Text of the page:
Former Annapolis High football coach Roy Brown dies

Anne Arundel County lost one of its most successful high school football coaches on Sunday night when Roy “Danny” Brown died at the age of 70 from complications surrounding Alzheimer’s disease.

Brown was head coach at Annapolis High from 1989 through 2002 and compiled a career record of 104-47. He was the winningest active coach in Anne Arundel County at the time he announced his resignation in July, 2003.

“Roy was a real sensible coach and a very fair coach who could be tough when he needed to,” said Bill Phebus, the top assistant at Annapolis throughout Brown’s 14-year tenure. “Roy was a good leader and I always felt like the kids looked up to him.”

Brown led Annapolis to eight playoff appearances, including six straight from 1997 through 2002 – both of which were county records at the time. The Panthers reached the Class 3A state championship in 2000, falling too Calvert at Byrd Stadium in College Park.

“I always felt like Roy coached with a lot of common sense. He wouldn’t beat his head against the wall having players do something they couldn’t,” Phebus said. “Roy believed if the players weren’t doing what we wanted it was the coaching staff’s fault.”

Brown was a standout athlete at Arundel High from 1963-1966, earning All-County honors in both football and baseball. The Millersville native also played both sports at Western Maryland College. The 6-foot-4, 215-pound tight end was good enough to get a tryout with the Chicago Bears and later played semi-pro football in the Baltimore area.

Brown was inducted into the Arundel High Sports Hall of Fame in 2001. He was named Anne Arundel County Coach of the Year for football multiple times by both Capital Gazette and The Sun.

Brown began coaching football as an assistant to Jerry Mears at Meade High before moving to Annapolis as an assistant to Al Laramore. He spoke often of the lessons learned from both legendary figures as Mears and Laramore are both in the Anne Arundel County Sports Hall of Fame.

When Laramore retired as football coach, Brown had the unenviable task of succeeding the larger than life figure. Fortunately, he had help from Phebus, who was also a longtime assistant under Laramore.

“Roy knew he was never going to replace Al. No one could ever do that,” Phebus said. “Roy just wanted to carry on all the traditions established by Al. Roy had the attitude of ‘If it ain’t broke, don’t fix it.’ He built off the foundation Al had laid, added his own wrinkles and was very successful as a result of that approach.”

Brown took great pride in having never missed a single practice in 28 years as a football coach. He always gave credit to the assistants, who were Phebus, Larry Brogden and Kenny Dunn for most of his Annapolis tenure.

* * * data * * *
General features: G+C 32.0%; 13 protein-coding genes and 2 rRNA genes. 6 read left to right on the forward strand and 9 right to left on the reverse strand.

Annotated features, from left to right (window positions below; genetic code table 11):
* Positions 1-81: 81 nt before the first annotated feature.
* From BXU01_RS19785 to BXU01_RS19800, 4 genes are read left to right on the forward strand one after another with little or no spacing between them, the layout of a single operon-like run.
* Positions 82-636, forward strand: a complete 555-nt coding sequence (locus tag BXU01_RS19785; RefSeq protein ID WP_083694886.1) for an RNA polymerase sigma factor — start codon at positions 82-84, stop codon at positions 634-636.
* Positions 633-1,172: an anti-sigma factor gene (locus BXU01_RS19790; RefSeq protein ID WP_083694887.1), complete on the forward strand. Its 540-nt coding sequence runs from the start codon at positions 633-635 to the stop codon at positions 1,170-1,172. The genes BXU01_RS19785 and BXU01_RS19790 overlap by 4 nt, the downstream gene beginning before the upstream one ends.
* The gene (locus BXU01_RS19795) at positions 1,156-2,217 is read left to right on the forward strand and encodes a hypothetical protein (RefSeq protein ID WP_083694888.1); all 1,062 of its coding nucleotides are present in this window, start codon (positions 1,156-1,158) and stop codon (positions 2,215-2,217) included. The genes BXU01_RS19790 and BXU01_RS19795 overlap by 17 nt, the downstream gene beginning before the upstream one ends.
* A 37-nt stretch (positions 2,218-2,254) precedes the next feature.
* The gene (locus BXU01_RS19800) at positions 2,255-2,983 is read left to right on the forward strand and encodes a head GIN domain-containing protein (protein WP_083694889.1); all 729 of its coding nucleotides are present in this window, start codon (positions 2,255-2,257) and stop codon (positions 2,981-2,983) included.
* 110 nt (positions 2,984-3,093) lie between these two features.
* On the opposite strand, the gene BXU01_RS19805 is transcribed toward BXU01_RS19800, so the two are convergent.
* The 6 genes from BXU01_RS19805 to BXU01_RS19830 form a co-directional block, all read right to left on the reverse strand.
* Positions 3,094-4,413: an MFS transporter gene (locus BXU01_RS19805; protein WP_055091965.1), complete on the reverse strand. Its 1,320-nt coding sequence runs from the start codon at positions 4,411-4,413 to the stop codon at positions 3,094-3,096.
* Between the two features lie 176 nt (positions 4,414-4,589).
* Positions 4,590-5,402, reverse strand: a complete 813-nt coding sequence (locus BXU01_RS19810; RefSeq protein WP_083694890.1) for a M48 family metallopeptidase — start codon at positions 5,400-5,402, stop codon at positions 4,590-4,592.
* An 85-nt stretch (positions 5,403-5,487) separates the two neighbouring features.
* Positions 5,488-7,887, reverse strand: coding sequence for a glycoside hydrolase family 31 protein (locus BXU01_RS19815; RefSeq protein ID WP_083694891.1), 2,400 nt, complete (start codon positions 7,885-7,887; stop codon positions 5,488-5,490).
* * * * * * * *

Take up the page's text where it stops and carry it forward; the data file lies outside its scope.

“Roy was a very humble person and an extremely loyal person,” Phebus said. “Roy was very good at sizing up people and wouldn’t have much to do with people he couldn’t trust. If you were a friend, you could count on Roy for anything. Roy had a temper at times and could get mad, but he never held a grudge.”

Brown also spent 15 years as the top assistant for the Annapolis High boys’ basketball program under head coach John Brady. He stayed in good shape into his 50s and often mixed it up with the players in practice while demonstrating how to box out or post up.

“If you played pickup basketball with Roy you better have a mask on because he was all elbows,” Phebus said.

Brady seconded the assessment of Phebus about Brown’s loyalty, saying it was a real comfort to have a solid assistant beside him on the bench.

“Roy’s personality was deceptive because he didn’t say a whole lot. If you got to know Roy you discovered he was very smart and very funny,” Brady said.

“As a coach, Roy was very perceptive and a great motivator. I would consider Roy a player’s coach because he always put the player’s interests above his own,” Brady added. “That being said, if you were a player and Roy came down on you it meant you had really messed up.”

Brady estimates he socialized with Brown more than any person other than his wife. They went to Rudy’s in Crownsville after Annapolis High football or basketball games, went to happy hour each week at Chili’s in Annapolis and were regulars at the Lexington Market on weekends.

“Roy was a really unique guy, a lot deeper than most people gave him credit for,” Brady said. “Roy would go to England and Ireland to tour the castles. People that only knew Roy casually probably would never have expected that.”

Brown stepped down as Annapolis High football coach because neither he nor any of the assistants were teachers in the building. Brown’s final season in 2002 was the first he coached without being a physical education teacher at Annapolis High, having retired from that position following the previous school year.

Dave Summey, who had been head coach at South River, had come aboard as an assistant at Annapolis toward the end of Brown’s tenure and applied three times for a teaching position at the school without being hired.

In October, 2002, Brown became the seventh football coach in Anne Arundel County history to record 100 victories. His last Annapolis team finished 9-2 after losing to eventual Class 3A state champ Seneca Valley in the quarterfinals.

Brown moved to Fenwick Island, Delaware, after retiring from teaching and coaching. About three years ago, he was diagnosed with Alzheimer’s and has been in assisted living for most of that time.

“The last few years have been really tough to take for me personally,” Brady said. “I visited Roy a few times and it just wasn’t the same person.”

A funeral mass for Brown, who is survived by his wife Kathy, will be held next Wednesday, Nov. 14 (11:30 a.m.), at Baldwin Methodist Church in Millersville.

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